I’ve been fortunate enough to go to some TEDx events and I have to admit I enjoyed myself. However, I think I enjoyed myself in the same way I did when I was a kid going to church with my parents. There were smiles all around, mock pleasantries, lots of people who looked like me and had my tastes while we all got to marvel at the moral uprightness or genius of the speakers.
Debate of the matter at hand would have been inappropriate and shoo’d away like poor behavior at a dinner party. The speakers were sincere and trying to communicate an idea, a business model, or whatever, to those of us who were willing listeners. It wasn’t pretentious or insincere but it really wasn’t challenging either. Who isn’t against novel ideas of ending poverty? Who wouldn’t like to see a mildly disturbing (but nottoodisturbing) academic discussion on sexual tastes? It must be a comfortable venue for der letzte Mensch to enjoy.
The problem is that the presentation and milieu has all the authenticity of a dinner party taken out of an Oscar Wilde script. I sense that behind the utmost sincerity is something of an evangelical spirit that technology, right politics, and right reason are the way to the promised land. That seems particularly evident in the drama surrounding three talks that were banned. All three of them are unique and actually challenge the audience. They make us think and question some of the preconceived worldviews with which we entered the arena of ideas. I wish we had more of these.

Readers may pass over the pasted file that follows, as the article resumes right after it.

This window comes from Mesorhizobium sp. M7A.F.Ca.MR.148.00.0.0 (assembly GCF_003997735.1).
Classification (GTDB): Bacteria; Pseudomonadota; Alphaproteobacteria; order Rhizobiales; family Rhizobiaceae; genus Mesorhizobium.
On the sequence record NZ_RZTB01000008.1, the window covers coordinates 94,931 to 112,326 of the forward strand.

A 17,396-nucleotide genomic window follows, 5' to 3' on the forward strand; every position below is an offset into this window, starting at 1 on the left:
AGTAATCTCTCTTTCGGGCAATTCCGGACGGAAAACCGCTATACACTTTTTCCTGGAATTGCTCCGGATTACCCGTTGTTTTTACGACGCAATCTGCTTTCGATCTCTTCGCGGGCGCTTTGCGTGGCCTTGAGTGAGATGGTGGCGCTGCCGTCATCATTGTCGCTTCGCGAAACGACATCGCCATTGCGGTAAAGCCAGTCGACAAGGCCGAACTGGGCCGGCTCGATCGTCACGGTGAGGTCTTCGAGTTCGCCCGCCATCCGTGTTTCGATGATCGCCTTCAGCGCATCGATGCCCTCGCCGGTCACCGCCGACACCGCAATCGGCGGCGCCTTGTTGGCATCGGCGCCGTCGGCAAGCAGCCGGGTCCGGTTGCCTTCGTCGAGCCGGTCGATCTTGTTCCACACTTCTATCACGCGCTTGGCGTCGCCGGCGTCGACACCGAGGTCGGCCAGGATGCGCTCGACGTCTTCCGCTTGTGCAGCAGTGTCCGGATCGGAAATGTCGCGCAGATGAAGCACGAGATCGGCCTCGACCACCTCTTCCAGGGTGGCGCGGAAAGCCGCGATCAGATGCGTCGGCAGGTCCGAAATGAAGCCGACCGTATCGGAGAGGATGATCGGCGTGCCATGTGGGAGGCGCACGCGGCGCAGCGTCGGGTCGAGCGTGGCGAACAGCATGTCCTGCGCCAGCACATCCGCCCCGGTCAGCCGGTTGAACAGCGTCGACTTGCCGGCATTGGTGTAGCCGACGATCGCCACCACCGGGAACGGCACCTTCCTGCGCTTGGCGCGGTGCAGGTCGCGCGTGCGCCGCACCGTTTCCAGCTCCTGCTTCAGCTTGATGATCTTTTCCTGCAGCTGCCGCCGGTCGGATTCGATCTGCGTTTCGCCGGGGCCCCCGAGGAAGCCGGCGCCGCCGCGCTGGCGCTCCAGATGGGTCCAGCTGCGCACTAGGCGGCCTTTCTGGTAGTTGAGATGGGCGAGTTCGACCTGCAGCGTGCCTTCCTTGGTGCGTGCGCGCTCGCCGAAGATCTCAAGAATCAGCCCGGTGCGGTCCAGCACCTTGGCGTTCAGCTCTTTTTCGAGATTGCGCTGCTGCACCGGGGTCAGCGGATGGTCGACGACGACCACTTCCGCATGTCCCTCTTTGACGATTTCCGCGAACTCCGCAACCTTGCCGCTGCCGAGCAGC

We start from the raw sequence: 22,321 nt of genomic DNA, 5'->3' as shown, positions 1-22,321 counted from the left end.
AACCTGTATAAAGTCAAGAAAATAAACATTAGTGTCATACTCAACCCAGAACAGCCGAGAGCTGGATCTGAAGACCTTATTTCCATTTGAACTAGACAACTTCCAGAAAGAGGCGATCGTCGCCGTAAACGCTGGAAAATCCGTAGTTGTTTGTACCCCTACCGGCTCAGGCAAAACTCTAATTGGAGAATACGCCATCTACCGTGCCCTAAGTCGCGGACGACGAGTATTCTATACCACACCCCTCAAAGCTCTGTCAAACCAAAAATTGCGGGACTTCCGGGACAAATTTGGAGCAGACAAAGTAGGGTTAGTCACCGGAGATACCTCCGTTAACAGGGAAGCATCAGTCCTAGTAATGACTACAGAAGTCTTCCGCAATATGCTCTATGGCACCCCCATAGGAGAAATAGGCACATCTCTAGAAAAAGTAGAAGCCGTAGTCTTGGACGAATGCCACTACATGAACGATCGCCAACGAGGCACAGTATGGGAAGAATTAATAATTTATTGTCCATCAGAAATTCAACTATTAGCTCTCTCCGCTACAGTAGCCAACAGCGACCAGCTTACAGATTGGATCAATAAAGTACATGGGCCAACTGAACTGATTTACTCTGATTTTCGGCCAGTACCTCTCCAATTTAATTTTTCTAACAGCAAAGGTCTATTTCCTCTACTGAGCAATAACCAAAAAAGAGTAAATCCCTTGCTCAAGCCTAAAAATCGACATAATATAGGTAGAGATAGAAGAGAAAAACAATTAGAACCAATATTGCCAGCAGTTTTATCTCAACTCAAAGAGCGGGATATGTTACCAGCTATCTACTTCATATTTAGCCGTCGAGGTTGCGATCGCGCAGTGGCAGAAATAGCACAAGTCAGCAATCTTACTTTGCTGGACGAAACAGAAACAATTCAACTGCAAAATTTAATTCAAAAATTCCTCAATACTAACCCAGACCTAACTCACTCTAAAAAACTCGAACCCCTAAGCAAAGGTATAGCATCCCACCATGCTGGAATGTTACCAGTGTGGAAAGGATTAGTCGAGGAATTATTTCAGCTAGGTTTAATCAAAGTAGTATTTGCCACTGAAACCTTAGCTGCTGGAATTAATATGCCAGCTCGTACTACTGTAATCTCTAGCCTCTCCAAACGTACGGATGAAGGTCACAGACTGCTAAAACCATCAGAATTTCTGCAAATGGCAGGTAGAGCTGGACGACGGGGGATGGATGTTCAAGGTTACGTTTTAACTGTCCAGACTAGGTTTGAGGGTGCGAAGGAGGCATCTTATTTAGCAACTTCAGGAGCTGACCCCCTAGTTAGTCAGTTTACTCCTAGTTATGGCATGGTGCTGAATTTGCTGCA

One special talk I had the chance to see live was extraordinarily well done while also being challenging. It was Rick Steves’s on travel. Marvelous and bold.
The three that were banned call us to question some basic presuppositions. Like them or not, they are great representations of the type of discussion we should be having in the public square. Here they are: